A backpack for school.

An elliptical after knee surgery.

A new pair of pants.

People are receiving the items they need most this holiday season, with the help of a Facebook post that went viral.

Avery resident Mike Masters decided to share the post on four of the top Facebook groups in Calaveras County and Sonora after seeing it on another page. He doesn’t know who wrote the original post, he said, but he wanted to see how it worked locally.

As a realtor and marketing manager for RE/MAX Gold in Murphys, Masters spends a lot of time scrolling through social media and is well aware of the good, the bad and the ugly.

“There is so much negative that you really have to disconnect,” Masters told the Enterprise. “It can kind of influence your mood and everything else. It can be overwhelming. Something positive that gets this much of a reaction is definitely a nice change.”

The popular post, which has spread to other local groups since Masters shared it on Dec. 10, invites members to list something they need but can’t afford during the holidays.

“Everyone check to see what others say,” the post reads. “Maybe you have it and don't need it or have a connection to get it.”

Masters said he did not anticipate the response his post would garner, with more than 900 people commenting within the span of four days.

“A Christmas tree (and) some ornaments,” one person wrote under the Valley Springs Bulletin Board post.

“I’ve got a bunch of lights and ornaments you’re welcome to,” someone responded just minutes later.

Hundreds more interactions followed on each of the pages, with strangers and friends alike filling the needs of their neighbors.

“A lot of them are looking for clothes, shoes, cars and auto repairs; beds, firewood stuff like that,” Masters said. “There’s a lot more people that need things than I realized. This has really opened my eyes to that. And from reading the responses, there are people on here that may not have very many things themselves, but are willing to share what they have.”

Due to his post, Masters and his wife and colleague, Sarah, were able to forge a connection of their own with a family that wanted a TV for their daughter. When the father arrived at their home to pick up the TV, Masters enjoyed a long conversation with him, and the pair bonded over their shared military background.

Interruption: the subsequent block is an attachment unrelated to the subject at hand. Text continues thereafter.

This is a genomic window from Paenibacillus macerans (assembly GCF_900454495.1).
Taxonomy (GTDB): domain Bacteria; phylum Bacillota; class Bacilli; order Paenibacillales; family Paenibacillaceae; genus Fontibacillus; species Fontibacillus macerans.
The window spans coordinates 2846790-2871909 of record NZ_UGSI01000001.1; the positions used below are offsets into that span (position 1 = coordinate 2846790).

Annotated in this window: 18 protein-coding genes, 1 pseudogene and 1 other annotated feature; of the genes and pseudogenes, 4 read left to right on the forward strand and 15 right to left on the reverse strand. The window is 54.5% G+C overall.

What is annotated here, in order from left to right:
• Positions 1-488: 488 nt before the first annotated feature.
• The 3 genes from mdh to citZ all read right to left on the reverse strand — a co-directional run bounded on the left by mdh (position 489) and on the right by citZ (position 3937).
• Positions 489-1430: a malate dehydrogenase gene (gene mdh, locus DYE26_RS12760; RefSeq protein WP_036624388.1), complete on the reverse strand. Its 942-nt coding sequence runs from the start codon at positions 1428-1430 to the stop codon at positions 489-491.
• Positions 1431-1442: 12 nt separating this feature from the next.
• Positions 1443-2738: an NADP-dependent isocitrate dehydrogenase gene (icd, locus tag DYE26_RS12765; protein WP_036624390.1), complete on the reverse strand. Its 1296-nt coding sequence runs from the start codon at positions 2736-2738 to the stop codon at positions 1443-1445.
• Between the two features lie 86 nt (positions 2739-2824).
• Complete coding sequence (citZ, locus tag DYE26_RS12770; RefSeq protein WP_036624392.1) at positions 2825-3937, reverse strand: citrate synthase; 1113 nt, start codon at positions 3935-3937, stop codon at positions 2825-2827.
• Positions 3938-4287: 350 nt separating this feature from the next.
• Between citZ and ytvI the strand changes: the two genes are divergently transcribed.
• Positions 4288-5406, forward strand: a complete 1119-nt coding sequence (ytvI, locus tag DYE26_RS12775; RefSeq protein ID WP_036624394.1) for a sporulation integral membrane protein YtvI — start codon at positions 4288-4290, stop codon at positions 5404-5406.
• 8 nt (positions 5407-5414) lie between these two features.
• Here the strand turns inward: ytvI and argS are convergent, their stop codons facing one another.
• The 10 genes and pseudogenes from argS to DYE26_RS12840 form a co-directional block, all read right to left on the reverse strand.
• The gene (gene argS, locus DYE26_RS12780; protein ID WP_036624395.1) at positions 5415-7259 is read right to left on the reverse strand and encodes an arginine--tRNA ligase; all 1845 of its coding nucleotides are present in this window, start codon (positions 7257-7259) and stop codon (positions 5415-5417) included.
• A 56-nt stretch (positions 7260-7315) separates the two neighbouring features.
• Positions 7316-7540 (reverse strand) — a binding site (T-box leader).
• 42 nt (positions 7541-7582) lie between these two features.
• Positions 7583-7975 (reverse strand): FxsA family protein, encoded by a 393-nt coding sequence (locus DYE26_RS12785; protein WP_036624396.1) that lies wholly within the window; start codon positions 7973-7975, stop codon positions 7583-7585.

“It was really cool to be able to give them something that we weren’t using that would help benefit them,” Masters said.

Another poignant interaction that Masters said he observed was a former foster child asking for a family for her and her son, with whom the two could celebrate the holidays.

Masters said within minutes, two women responded, with one offering to be their grandmother.

“It was really neat to see her be that honest and that vulnerable, and to see the response that she got,” he said.

The overall impact of the post has not gone unnoticed, as many have commented just to share their gratitude and praise.

“This is the first time I have ever seen a post like this, and this is the best thing I think I have ever seen on social media,” said one grateful Valley Springs Bulletin member. “Because of this post, I might have found a friend in need.”

Masters says he has gotten requests to convert the post into a permanent page, but he believes part of what made the experiment so successful was its fleeting nature.

“I don’t know if it’s just the season,” he said. “I think it gave people an outlet to get people what they need. There’s a lot of people relating how it’s really hard for them. Some people are saying it’s really hard this year in general. … I think a lot of people, they don’t want to ask, and I think this afforded people a way to ask.”

Beyond the beauty of connections made, Masters hopes that the traveling post imparts his community with a lesson in the power of positivity and simply asking for what is needed.

“People want to help,” he said.


Dakota graduated from Bret Harte in 2013 and went to Davidson College, NC where she earned a bachelor's degree in Arab studies. After spending time studying in the Middle East and Europe, she is happy to be home, writing about the community she loves.

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